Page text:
Iranian parliament speaker Ali Larijani has received support from religious figures in the holy city of Qom, RFE/RL's Radio Farda reports.
The statements this weekend in favor of Larijani came in response to earlier verbal attacks against him. Larijani, a parliament deputy from Qom, had faced calls for his resignation as speaker 10 days ago from other conservative factions.
Paris-based Iranian political analyst Mohammad Jawad Akbarian told Radio Farda on July 11 that the attacks on Larijani and the response "show a clear divide among governing officials from the public perspective."
Larijani is a conservative politician who is close to the influential ayatollahs in the seminary city of Qom, although this support has not made him immune from attacks by other conservatives.
Akbarian explained that Iran's "fundamentalists, even Mr. Larijani and quite a few members of the Consultative Assembly who criticize the government, would not want to disrupt" the perception of public unity in Iran.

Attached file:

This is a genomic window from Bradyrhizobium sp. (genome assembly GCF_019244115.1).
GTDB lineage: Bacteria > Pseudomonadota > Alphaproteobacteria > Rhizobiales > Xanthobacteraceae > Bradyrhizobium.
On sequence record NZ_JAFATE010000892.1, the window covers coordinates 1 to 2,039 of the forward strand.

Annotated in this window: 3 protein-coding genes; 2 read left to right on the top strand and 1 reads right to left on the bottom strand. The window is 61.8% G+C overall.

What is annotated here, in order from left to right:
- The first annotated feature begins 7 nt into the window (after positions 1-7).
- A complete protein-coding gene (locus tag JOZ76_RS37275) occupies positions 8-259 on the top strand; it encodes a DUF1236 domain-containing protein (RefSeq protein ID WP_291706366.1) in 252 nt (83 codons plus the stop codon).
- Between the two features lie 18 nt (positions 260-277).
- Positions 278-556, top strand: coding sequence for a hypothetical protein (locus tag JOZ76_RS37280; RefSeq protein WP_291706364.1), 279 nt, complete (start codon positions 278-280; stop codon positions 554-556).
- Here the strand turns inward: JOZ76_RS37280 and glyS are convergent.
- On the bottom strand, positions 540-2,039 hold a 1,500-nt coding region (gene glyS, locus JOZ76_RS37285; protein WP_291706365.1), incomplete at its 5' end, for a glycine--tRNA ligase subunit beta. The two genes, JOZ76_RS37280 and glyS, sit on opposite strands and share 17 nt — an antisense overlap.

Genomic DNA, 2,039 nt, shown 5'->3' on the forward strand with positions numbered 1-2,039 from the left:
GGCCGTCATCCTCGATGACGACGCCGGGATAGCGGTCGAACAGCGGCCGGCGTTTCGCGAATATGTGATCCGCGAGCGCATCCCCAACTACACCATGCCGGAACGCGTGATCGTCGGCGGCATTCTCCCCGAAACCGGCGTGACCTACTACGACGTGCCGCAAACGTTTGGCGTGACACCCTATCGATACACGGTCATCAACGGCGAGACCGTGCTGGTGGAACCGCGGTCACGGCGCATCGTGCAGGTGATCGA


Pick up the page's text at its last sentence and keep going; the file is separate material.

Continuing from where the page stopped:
That's why criticism of fellow conservatives is often very carefully couched, he said.
"Unity in this system [has been essential] for the survival of the Islamic republic's government and its leadership," Akbarian said. Iran's ruling officials "see the government moving in a direction threatening the endurance of this system as well as the leadership. Hence, they are forced to criticize and ultimately such action could destroy unity among them."
Larijani served as secretary of the Supreme National Security Council from 2005 to 2007, serving as Iran's chief nuclear negotiator.
From 1994 to 2004, he was also the head of the Islamic Republic of Iran Broadcasting, the country's radio and television broadcaster.